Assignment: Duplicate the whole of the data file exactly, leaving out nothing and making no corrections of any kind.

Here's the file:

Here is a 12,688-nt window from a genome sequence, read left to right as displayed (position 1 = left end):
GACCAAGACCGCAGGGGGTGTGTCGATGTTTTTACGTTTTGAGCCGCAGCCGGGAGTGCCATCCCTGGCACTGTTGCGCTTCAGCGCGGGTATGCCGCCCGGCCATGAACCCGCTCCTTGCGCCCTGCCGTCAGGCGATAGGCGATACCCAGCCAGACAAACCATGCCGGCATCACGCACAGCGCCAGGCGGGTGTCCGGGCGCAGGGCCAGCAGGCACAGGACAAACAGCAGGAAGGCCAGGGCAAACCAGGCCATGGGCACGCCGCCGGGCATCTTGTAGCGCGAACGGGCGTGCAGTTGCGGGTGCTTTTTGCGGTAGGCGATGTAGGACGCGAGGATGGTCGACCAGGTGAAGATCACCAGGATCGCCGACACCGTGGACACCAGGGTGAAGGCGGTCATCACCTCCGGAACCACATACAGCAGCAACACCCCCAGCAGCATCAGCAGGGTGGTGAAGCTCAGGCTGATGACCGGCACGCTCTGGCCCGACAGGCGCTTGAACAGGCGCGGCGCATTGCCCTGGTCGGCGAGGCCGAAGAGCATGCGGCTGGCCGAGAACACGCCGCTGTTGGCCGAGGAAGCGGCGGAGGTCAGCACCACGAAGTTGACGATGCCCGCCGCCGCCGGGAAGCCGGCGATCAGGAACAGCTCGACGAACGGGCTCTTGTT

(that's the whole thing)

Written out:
Here is a 12,688-nt window from a genome sequence, read left to right as displayed (position 1 = left end):
GACCAAGACCGCAGGGGGTGTGTCGATGTTTTTACGTTTTGAGCCGCAGCCGGGAGTGCCATCCCTGGCACTGTTGCGCTTCAGCGCGGGTATGCCGCCCGGCCATGAACCCGCTCCTTGCGCCCTGCCGTCAGGCGATAGGCGATACCCAGCCAGACAAACCATGCCGGCATCACGCACAGCGCCAGGCGGGTGTCCGGGCGCAGGGCCAGCAGGCACAGGACAAACAGCAGGAAGGCCAGGGCAAACCAGGCCATGGGCACGCCGCCGGGCATCTTGTAGCGCGAACGGGCGTGCAGTTGCGGGTGCTTTTTGCGGTAGGCGATGTAGGACGCGAGGATGGTCGACCAGGTGAAGATCACCAGGATCGCCGACACCGTGGACACCAGGGTGAAGGCGGTCATCACCTCCGGAACCACATACAGCAGCAACACCCCCAGCAGCATCAGCAGGGTGGTGAAGCTCAGGCTGATGACCGGCACGCTCTGGCCCGACAGGCGCTTGAACAGGCGCGGCGCATTGCCCTGGTCGGCGAGGCCGAAGAGCATGCGGCTGGCCGAGAACACGCCGCTGTTGGCCGAGGAAGCGGCGGAGGTCAGCACCACGAAGTTGACGATGCCCGCCGCCGCCGGGAAGCCGGCGATCAGGAACAGCTCGACGAACGGGCTCTTGTT